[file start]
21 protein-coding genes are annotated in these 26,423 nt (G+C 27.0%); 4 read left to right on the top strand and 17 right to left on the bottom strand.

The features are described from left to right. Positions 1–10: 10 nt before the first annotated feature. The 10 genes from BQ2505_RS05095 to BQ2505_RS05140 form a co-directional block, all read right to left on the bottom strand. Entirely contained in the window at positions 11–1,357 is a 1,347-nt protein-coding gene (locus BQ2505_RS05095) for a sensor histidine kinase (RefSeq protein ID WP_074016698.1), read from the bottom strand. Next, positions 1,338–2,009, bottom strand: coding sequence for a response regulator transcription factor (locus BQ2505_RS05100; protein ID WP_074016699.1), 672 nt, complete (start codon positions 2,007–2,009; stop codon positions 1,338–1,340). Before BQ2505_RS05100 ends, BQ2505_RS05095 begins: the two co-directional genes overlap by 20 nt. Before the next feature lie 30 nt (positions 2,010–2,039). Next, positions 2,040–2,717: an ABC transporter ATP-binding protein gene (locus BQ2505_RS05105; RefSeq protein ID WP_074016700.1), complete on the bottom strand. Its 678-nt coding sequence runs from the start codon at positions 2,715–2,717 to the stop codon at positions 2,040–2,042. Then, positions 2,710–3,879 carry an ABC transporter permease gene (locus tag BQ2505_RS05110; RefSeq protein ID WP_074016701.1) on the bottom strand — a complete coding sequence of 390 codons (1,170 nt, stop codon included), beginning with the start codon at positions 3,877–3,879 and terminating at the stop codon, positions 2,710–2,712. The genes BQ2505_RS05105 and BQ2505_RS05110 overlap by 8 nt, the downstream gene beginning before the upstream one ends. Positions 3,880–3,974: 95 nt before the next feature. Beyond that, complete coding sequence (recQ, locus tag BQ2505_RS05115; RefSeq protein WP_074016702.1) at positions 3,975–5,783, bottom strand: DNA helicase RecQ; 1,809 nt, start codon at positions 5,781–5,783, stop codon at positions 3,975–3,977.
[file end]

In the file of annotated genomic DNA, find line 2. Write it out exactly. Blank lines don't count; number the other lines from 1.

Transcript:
The features are described from left to right. Positions 1–10: 10 nt before the first annotated feature. The 10 genes from BQ2505_RS05095 to BQ2505_RS05140 form a co-directional block, all read right to left on the bottom strand. Entirely contained in the window at positions 11–1,357 is a 1,347-nt protein-coding gene (locus BQ2505_RS05095) for a sensor histidine kinase (RefSeq protein ID WP_074016698.1), read from the bottom strand. Next, positions 1,338–2,009, bottom strand: coding sequence for a response regulator transcription factor (locus BQ2505_RS05100; protein ID WP_074016699.1), 672 nt, complete (start codon positions 2,007–2,009; stop codon positions 1,338–1,340). Before BQ2505_RS05100 ends, BQ2505_RS05095 begins: the two co-directional genes overlap by 20 nt. Before the next feature lie 30 nt (positions 2,010–2,039). Next, positions 2,040–2,717: an ABC transporter ATP-binding protein gene (locus BQ2505_RS05105; RefSeq protein ID WP_074016700.1), complete on the bottom strand. Its 678-nt coding sequence runs from the start codon at positions 2,715–2,717 to the stop codon at positions 2,040–2,042. Then, positions 2,710–3,879 carry an ABC transporter permease gene (locus tag BQ2505_RS05110; RefSeq protein ID WP_074016701.1) on the bottom strand — a complete coding sequence of 390 codons (1,170 nt, stop codon included), beginning with the start codon at positions 3,877–3,879 and terminating at the stop codon, positions 2,710–2,712. The genes BQ2505_RS05105 and BQ2505_RS05110 overlap by 8 nt, the downstream gene beginning before the upstream one ends. Positions 3,880–3,974: 95 nt before the next feature. Beyond that, complete coding sequence (recQ, locus tag BQ2505_RS05115; RefSeq protein WP_074016702.1) at positions 3,975–5,783, bottom strand: DNA helicase RecQ; 1,809 nt, start codon at positions 5,781–5,783, stop codon at positions 3,975–3,977.